Radio Basics

Choosing a radio is a pretty complex and subjective thing. In this article I will break down the different kinds of radios, discuss their strengths and weaknesses, and try to give you some places to start. In future installments, I will discuss the advanced features offered with more expensive radios, and why you might want to consider investing a little more or upgrading in the future.

A lot of us come to combat robotics having some other RC hobby experience and we might have radios that we can already use… but are they the right kind? First let’s look at broad topics… RC model radios have been made to use many different radio bands over the years… Most competitions will require that you use modern 2.4ghz radios… so older radios might not be a good option unless you are just looking to mess around, or your local club allows the use of older FM radios. Fortunately, you can get budget friendly systems now for $25-$50, and though these radios are often limited in functionality and range, they will definitely perform well enough so that you can compete with folks that have more expensive gear. Breaking our options down into 3 basic categories based on how you use them pistol grip, traditional 2 stick, and game controller style radios.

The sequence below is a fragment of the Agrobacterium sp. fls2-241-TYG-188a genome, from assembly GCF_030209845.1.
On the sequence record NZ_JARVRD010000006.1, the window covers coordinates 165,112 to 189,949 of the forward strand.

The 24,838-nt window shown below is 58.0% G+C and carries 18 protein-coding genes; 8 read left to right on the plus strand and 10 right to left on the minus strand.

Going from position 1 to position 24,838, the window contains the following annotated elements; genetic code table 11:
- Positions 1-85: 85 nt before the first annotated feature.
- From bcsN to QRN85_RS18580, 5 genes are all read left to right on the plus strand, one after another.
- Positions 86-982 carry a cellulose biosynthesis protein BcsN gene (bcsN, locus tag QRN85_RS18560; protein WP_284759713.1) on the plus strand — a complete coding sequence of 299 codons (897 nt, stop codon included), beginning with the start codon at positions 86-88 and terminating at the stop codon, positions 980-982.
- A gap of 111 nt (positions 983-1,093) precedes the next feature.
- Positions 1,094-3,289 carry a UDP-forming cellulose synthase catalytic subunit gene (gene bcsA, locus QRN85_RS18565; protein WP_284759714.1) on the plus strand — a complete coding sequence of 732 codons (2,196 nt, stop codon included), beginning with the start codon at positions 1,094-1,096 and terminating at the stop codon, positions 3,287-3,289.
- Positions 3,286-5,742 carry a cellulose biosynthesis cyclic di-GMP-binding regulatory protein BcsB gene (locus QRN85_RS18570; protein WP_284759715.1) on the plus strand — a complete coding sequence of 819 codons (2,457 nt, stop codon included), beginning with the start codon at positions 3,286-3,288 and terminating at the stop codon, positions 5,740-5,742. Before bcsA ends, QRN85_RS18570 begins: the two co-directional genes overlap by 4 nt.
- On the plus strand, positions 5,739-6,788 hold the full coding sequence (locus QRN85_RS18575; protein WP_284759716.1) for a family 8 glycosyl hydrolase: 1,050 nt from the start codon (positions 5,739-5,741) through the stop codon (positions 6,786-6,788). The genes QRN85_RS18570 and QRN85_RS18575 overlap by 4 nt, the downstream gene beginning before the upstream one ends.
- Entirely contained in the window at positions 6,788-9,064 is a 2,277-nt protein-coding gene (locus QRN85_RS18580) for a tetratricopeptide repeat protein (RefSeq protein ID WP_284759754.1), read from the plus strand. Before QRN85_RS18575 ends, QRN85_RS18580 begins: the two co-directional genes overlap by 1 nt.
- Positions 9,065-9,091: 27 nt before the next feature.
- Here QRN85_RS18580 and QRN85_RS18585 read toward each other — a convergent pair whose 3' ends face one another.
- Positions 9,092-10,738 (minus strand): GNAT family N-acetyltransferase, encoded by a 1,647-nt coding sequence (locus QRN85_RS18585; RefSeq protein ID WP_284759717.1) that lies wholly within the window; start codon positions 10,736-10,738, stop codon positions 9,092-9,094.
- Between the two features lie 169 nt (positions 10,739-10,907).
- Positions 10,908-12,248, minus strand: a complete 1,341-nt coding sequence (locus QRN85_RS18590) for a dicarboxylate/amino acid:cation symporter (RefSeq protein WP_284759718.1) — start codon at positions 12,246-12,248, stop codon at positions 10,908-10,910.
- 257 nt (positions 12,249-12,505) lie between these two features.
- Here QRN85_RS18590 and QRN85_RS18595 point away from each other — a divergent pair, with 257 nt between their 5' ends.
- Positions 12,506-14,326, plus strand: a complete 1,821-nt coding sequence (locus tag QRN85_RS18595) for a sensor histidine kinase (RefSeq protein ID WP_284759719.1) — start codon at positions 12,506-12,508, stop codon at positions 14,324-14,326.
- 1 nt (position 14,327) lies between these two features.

Pistol grip radios were developed in the early 90’s initially for ground and water-based RC vehicles and are set up to work well for this. Initially they only had 2 channels, one for throttle (a trigger) and steering (a wheel)… designed to be used with the trigger being pulled for forward motion, pushed for reverse/brake… and the wheel would turn clockwise for right and counter for left… they eventually added one or more extra channels for accessories (lights, etc) but most of the other channels are controlled with 2 or 3 position switches. Modern pistol grip radios function the same way, but more advanced ones have lcd screens, can be set up to remember setting for multiple receivers, have control systems that can let you mix channels, vary the rates of control, and some have other types of switches for the other channels. Some advance radios can control up to 8 channel receivers. I will talk about channel mixing and rate adjustments in a later article as these can be very valuable features for a radio to have.  The advantage of this radio setup is that it is very easy to pick up and use, we use them for demonstration robots for this reason. They are also very easy to acquire and are the most inexpensive option for a beginner. On the other hand, since both hands are used to control steering and speed, it becomes awkward to use them on bots with active weapon systems (like spinners, hammers, or lifters) These radios can be purchased for around $20 for a simple 2 channel model, and can go up to a couple hundred dollars for a high end radio. You can get a nice quality 3 channel programmable radio like the one in the picture. for about $40.